The music player's interface is archaic and unlike the rest of the phone's menus, it's unintuitive. Changing artists or albums is a slow and often laborious process. In addition, while the sound is okay, the Slider doesn't have a standard headphone input. If you want to listen to music you have to use Samsung's earphones.
While this isn't disastrous, it does make it inconvenient if you ever have to replace the headphones. On top of that, if you want to get any kind of real storage past the phone's piffling 13MB, you'll have to invest in a microSD card.
The Slider also contains several pre-installed social-networking applications. The apps allow you to link directly to your email, Facebook and Twitter pages. Make no mistake, while these applications do work, they're no replacement for a smart phone.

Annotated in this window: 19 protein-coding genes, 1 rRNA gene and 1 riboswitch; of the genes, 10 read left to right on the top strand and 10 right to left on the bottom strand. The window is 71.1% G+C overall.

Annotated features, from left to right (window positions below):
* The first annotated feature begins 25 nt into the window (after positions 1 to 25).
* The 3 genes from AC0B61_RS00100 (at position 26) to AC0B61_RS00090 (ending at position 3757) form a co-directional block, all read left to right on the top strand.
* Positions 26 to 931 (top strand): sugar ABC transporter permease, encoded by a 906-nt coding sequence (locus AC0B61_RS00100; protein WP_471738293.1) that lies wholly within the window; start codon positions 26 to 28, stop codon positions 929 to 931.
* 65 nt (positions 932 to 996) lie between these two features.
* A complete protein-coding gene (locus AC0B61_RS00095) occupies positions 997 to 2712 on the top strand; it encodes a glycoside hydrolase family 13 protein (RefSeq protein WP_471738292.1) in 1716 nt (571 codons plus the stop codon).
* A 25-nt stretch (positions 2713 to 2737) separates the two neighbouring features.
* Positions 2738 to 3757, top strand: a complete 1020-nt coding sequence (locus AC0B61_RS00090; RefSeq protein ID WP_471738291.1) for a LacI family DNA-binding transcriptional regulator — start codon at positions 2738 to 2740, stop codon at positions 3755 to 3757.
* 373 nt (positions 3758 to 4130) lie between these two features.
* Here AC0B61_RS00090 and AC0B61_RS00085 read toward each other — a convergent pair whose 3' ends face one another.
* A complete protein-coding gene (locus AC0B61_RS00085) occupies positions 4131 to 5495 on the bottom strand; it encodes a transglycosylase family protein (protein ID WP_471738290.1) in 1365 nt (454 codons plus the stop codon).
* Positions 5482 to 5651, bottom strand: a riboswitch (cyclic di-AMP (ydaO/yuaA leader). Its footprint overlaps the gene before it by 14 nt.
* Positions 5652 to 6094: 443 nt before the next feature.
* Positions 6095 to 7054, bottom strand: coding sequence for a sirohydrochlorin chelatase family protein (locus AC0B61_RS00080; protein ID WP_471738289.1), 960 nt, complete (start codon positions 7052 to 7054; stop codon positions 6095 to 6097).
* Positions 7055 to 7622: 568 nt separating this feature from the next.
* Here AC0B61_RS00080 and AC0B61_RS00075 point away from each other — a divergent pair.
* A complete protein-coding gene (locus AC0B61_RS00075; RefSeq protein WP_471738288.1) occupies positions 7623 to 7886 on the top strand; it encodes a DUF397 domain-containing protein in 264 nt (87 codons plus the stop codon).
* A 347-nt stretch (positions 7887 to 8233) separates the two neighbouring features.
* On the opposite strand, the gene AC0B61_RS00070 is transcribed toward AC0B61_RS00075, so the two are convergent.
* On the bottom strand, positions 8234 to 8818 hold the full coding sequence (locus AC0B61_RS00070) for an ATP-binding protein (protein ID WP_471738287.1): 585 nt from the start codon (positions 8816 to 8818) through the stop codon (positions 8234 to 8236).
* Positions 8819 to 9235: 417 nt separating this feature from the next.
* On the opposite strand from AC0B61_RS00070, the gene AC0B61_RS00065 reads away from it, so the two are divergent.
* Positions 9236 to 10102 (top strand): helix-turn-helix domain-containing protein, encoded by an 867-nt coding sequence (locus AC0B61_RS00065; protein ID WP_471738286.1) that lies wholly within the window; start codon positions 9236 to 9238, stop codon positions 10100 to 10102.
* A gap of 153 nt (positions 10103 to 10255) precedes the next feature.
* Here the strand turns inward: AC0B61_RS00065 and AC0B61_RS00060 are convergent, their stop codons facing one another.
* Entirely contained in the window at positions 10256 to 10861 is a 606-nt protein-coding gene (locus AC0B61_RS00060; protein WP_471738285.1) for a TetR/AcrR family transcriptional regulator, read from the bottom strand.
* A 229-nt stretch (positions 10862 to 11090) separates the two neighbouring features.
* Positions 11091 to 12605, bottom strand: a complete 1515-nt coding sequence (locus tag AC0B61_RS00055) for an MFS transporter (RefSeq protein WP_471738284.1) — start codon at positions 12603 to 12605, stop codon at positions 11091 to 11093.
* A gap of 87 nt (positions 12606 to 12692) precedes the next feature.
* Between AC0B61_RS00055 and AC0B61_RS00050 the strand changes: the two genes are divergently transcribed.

The Slider doesn't have Wi-Fi or 3G and is insanely slow to connect to the Web. In the time it took just to get on to the Internet, let alone load a page, we had managed to make and drink a fairly sizeable cup of tea. Worse still, even when we loaded the pages, they weren't that useful. Sadly, the 2-inch screen just wasn't large enough to read an email or check a Facebook post.
Despite the fact that the Slider's Internet features are all but useless, it's still a pretty decent phone -- after all, what do you expect for £40?
The Slider is a tough, light phone with an intuitive interface that covers all your basic mobile telephony needs. While we would advise any and all who want even a modicum of extra features to avoid it, we would recommend it as a good unit for those who are immune to the smart phone virus and just want a solid working mobile.
Edited by Nick Hide